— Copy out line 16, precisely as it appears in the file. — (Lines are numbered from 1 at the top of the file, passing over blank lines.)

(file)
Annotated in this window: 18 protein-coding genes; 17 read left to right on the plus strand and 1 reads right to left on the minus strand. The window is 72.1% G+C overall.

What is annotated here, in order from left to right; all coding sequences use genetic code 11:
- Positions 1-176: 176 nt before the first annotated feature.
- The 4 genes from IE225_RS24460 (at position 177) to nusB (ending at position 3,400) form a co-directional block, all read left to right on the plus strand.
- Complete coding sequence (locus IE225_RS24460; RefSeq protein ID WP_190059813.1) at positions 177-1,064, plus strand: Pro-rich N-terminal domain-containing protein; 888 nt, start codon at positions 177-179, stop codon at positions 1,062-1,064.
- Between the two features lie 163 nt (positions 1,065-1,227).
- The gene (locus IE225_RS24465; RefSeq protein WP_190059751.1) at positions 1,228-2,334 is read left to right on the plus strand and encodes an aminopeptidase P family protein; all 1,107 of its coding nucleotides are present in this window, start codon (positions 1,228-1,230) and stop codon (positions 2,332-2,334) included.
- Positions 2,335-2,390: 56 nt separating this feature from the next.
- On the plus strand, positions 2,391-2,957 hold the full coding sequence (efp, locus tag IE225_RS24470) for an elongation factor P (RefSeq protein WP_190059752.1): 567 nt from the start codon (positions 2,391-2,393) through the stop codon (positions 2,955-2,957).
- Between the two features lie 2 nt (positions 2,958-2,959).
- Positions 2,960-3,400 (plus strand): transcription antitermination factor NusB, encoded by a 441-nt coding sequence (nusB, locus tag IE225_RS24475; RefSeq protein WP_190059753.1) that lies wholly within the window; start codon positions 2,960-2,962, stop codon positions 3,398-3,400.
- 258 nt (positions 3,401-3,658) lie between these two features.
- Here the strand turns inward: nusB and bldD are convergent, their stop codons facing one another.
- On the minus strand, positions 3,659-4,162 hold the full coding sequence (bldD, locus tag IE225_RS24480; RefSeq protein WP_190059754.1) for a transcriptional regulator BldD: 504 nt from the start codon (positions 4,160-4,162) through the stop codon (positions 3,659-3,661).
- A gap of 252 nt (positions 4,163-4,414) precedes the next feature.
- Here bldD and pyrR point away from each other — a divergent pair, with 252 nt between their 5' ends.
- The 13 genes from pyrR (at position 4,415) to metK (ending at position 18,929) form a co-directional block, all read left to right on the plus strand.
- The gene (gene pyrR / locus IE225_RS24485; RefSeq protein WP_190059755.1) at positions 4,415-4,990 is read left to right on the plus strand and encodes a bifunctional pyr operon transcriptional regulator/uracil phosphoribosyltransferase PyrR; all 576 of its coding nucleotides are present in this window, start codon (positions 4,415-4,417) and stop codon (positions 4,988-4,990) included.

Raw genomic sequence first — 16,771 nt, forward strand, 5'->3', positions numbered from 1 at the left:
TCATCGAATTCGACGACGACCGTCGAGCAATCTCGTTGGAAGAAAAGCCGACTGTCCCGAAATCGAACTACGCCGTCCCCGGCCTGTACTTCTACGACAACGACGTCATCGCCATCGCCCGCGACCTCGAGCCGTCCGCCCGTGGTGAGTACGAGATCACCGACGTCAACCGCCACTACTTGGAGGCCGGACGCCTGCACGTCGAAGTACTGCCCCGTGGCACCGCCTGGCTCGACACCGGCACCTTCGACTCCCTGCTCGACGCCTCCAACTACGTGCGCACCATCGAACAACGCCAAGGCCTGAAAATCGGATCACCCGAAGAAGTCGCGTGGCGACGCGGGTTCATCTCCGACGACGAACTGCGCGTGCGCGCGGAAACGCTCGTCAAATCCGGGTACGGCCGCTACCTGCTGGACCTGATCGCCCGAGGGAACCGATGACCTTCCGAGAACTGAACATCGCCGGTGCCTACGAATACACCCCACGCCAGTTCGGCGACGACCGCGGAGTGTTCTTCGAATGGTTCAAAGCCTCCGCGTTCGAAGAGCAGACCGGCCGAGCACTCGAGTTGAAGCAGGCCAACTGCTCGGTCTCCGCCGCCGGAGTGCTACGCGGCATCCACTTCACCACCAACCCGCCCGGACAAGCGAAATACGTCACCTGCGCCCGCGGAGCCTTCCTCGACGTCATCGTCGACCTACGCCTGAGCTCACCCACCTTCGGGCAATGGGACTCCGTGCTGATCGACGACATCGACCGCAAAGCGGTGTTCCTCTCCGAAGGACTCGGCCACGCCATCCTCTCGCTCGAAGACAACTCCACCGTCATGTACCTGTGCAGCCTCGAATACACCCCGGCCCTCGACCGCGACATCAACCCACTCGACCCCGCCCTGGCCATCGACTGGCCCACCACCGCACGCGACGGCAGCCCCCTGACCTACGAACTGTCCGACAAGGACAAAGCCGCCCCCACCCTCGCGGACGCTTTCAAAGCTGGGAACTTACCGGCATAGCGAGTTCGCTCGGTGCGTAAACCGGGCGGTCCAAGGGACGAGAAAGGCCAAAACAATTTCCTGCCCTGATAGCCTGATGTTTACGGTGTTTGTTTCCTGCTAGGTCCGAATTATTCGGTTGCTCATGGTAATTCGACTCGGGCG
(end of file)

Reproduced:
- Here bldD and pyrR point away from each other — a divergent pair, with 252 nt between their 5' ends.